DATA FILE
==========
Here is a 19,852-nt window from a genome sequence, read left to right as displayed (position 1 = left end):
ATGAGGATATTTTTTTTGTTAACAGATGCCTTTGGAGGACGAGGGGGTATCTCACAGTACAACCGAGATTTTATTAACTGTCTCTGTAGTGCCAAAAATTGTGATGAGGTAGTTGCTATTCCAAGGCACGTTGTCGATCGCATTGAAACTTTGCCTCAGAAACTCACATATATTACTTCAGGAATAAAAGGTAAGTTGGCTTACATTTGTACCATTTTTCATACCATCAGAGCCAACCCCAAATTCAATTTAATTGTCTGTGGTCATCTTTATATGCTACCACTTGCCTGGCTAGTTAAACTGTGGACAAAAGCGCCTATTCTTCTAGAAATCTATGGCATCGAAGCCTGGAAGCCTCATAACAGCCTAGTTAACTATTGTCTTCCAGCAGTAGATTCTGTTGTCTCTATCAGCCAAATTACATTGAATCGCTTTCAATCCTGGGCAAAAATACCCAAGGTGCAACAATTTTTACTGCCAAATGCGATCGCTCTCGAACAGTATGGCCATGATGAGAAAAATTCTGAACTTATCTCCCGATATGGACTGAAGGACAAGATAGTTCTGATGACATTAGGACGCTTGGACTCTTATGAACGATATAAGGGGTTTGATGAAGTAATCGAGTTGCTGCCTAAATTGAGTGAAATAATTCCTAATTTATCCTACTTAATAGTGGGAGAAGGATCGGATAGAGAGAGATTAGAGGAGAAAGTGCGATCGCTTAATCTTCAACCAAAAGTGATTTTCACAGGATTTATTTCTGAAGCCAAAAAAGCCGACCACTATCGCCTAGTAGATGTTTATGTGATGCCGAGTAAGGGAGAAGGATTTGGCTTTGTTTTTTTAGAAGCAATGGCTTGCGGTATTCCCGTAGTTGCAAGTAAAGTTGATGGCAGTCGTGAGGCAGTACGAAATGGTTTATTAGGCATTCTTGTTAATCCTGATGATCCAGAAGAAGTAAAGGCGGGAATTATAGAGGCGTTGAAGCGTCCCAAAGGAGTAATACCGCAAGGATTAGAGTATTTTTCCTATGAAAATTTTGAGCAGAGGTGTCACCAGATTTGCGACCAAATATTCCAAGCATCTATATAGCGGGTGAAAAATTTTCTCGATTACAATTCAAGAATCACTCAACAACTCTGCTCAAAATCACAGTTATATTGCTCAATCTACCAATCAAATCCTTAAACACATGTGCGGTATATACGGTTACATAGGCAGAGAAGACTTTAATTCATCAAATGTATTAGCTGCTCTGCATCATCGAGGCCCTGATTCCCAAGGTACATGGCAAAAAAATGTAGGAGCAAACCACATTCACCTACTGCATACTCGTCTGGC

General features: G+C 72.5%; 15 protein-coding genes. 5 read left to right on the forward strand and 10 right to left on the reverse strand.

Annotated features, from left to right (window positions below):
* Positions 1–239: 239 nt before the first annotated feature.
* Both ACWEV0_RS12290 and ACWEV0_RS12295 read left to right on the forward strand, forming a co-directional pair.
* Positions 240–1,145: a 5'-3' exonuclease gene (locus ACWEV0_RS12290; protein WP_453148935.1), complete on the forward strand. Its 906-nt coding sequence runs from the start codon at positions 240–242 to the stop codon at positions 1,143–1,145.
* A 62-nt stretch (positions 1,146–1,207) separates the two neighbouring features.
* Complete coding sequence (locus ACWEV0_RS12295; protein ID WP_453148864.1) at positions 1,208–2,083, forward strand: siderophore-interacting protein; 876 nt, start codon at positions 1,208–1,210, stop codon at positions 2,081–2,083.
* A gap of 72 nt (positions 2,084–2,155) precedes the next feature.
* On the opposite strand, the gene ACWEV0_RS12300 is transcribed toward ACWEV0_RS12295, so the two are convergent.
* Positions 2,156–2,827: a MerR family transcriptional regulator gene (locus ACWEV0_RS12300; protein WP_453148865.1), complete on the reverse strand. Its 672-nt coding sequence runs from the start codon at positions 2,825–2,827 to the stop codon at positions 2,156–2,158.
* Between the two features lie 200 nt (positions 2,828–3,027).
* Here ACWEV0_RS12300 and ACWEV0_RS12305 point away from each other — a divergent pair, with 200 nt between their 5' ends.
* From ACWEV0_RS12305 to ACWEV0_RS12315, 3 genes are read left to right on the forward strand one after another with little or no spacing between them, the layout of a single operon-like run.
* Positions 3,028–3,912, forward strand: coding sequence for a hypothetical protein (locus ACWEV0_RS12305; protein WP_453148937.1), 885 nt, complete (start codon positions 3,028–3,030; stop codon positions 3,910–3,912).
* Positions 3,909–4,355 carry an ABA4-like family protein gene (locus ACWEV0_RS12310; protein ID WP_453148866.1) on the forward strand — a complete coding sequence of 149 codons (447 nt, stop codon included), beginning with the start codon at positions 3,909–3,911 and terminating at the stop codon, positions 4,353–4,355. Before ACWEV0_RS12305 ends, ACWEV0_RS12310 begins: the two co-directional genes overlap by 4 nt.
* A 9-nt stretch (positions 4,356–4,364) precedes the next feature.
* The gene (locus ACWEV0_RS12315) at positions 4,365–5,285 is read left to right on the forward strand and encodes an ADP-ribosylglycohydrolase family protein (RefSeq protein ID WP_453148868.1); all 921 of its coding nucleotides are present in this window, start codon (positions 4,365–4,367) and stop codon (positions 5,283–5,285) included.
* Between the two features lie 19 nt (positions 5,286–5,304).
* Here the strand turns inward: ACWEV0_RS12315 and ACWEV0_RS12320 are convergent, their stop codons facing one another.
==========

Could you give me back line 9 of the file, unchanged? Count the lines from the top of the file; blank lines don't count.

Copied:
* Complete coding sequence (locus ACWEV0_RS12295; protein ID WP_453148864.1) at positions 1,208–2,083, forward strand: siderophore-interacting protein; 876 nt, start codon at positions 1,208–1,210, stop codon at positions 2,081–2,083.